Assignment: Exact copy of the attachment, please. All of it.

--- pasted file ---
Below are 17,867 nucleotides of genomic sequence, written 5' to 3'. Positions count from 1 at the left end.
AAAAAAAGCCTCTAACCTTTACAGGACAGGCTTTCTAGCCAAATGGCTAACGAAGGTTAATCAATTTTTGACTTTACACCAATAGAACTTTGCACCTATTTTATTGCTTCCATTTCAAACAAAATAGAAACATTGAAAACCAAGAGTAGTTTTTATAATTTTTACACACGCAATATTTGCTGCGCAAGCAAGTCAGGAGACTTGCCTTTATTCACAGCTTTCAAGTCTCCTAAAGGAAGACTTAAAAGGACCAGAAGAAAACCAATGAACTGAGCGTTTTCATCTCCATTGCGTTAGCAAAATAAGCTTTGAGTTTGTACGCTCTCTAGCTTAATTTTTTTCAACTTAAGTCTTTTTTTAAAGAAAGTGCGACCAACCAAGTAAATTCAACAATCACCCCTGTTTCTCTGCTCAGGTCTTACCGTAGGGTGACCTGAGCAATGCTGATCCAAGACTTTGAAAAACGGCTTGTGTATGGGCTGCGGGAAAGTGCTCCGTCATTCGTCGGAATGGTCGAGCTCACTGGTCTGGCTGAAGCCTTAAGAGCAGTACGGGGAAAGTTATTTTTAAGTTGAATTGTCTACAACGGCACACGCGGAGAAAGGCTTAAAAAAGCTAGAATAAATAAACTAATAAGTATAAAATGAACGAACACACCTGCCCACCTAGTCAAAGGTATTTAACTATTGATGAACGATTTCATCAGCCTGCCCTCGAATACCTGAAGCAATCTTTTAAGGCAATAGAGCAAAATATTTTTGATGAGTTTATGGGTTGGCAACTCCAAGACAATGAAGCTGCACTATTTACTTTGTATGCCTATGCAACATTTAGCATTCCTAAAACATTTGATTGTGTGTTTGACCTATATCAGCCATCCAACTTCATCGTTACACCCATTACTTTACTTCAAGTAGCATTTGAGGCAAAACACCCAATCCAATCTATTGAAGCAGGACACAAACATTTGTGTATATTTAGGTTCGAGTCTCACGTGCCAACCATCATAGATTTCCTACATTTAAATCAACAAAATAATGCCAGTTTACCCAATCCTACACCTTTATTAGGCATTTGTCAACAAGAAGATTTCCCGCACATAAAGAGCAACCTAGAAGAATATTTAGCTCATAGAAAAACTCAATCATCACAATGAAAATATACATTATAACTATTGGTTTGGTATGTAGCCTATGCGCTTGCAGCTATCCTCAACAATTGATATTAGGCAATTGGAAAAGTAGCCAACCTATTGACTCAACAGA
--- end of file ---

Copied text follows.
Below are 17,867 nucleotides of genomic sequence, written 5' to 3'. Positions count from 1 at the left end.
AAAAAAAGCCTCTAACCTTTACAGGACAGGCTTTCTAGCCAAATGGCTAACGAAGGTTAATCAATTTTTGACTTTACACCAATAGAACTTTGCACCTATTTTATTGCTTCCATTTCAAACAAAATAGAAACATTGAAAACCAAGAGTAGTTTTTATAATTTTTACACACGCAATATTTGCTGCGCAAGCAAGTCAGGAGACTTGCCTTTATTCACAGCTTTCAAGTCTCCTAAAGGAAGACTTAAAAGGACCAGAAGAAAACCAATGAACTGAGCGTTTTCATCTCCATTGCGTTAGCAAAATAAGCTTTGAGTTTGTACGCTCTCTAGCTTAATTTTTTTCAACTTAAGTCTTTTTTTAAAGAAAGTGCGACCAACCAAGTAAATTCAACAATCACCCCTGTTTCTCTGCTCAGGTCTTACCGTAGGGTGACCTGAGCAATGCTGATCCAAGACTTTGAAAAACGGCTTGTGTATGGGCTGCGGGAAAGTGCTCCGTCATTCGTCGGAATGGTCGAGCTCACTGGTCTGGCTGAAGCCTTAAGAGCAGTACGGGGAAAGTTATTTTTAAGTTGAATTGTCTACAACGGCACACGCGGAGAAAGGCTTAAAAAAGCTAGAATAAATAAACTAATAAGTATAAAATGAACGAACACACCTGCCCACCTAGTCAAAGGTATTTAACTATTGATGAACGATTTCATCAGCCTGCCCTCGAATACCTGAAGCAATCTTTTAAGGCAATAGAGCAAAATATTTTTGATGAGTTTATGGGTTGGCAACTCCAAGACAATGAAGCTGCACTATTTACTTTGTATGCCTATGCAACATTTAGCATTCCTAAAACATTTGATTGTGTGTTTGACCTATATCAGCCATCCAACTTCATCGTTACACCCATTACTTTACTTCAAGTAGCATTTGAGGCAAAACACCCAATCCAATCTATTGAAGCAGGACACAAACATTTGTGTATATTTAGGTTCGAGTCTCACGTGCCAACCATCATAGATTTCCTACATTTAAATCAACAAAATAATGCCAGTTTACCCAATCCTACACCTTTATTAGGCATTTGTCAACAAGAAGATTTCCCGCACATAAAGAGCAACCTAGAAGAATATTTAGCTCATAGAAAAACTCAATCATCACAATGAAAATATACATTATAACTATTGGTTTGGTATGTAGCCTATGCGCTTGCAGCTATCCTCAACAATTGATATTAGGCAATTGGAAAAGTAGCCAACCTATTGACTCAACAGA